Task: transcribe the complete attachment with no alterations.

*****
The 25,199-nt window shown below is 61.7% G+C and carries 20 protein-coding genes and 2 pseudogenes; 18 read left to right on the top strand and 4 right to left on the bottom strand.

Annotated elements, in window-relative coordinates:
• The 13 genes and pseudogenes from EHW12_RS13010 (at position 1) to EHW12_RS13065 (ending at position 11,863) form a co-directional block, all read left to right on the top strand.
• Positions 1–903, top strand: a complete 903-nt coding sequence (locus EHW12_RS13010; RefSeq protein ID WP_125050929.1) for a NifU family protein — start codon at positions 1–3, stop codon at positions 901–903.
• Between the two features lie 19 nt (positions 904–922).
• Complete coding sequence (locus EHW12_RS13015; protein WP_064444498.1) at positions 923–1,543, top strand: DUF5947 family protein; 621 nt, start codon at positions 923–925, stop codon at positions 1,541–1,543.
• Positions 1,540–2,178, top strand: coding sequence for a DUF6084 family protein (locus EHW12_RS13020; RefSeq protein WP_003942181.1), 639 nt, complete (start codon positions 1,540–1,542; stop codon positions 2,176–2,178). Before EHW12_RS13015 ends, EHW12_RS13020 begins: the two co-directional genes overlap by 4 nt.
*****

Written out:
The 25,199-nt window shown below is 61.7% G+C and carries 20 protein-coding genes and 2 pseudogenes; 18 read left to right on the top strand and 4 right to left on the bottom strand.

Annotated elements, in window-relative coordinates:
• The 13 genes and pseudogenes from EHW12_RS13010 (at position 1) to EHW12_RS13065 (ending at position 11,863) form a co-directional block, all read left to right on the top strand.
• Positions 1–903, top strand: a complete 903-nt coding sequence (locus EHW12_RS13010; RefSeq protein ID WP_125050929.1) for a NifU family protein — start codon at positions 1–3, stop codon at positions 901–903.
• Between the two features lie 19 nt (positions 904–922).
• Complete coding sequence (locus EHW12_RS13015; protein WP_064444498.1) at positions 923–1,543, top strand: DUF5947 family protein; 621 nt, start codon at positions 923–925, stop codon at positions 1,541–1,543.
• Positions 1,540–2,178, top strand: coding sequence for a DUF6084 family protein (locus EHW12_RS13020; RefSeq protein WP_003942181.1), 639 nt, complete (start codon positions 1,540–1,542; stop codon positions 2,176–2,178). Before EHW12_RS13015 ends, EHW12_RS13020 begins: the two co-directional genes overlap by 4 nt.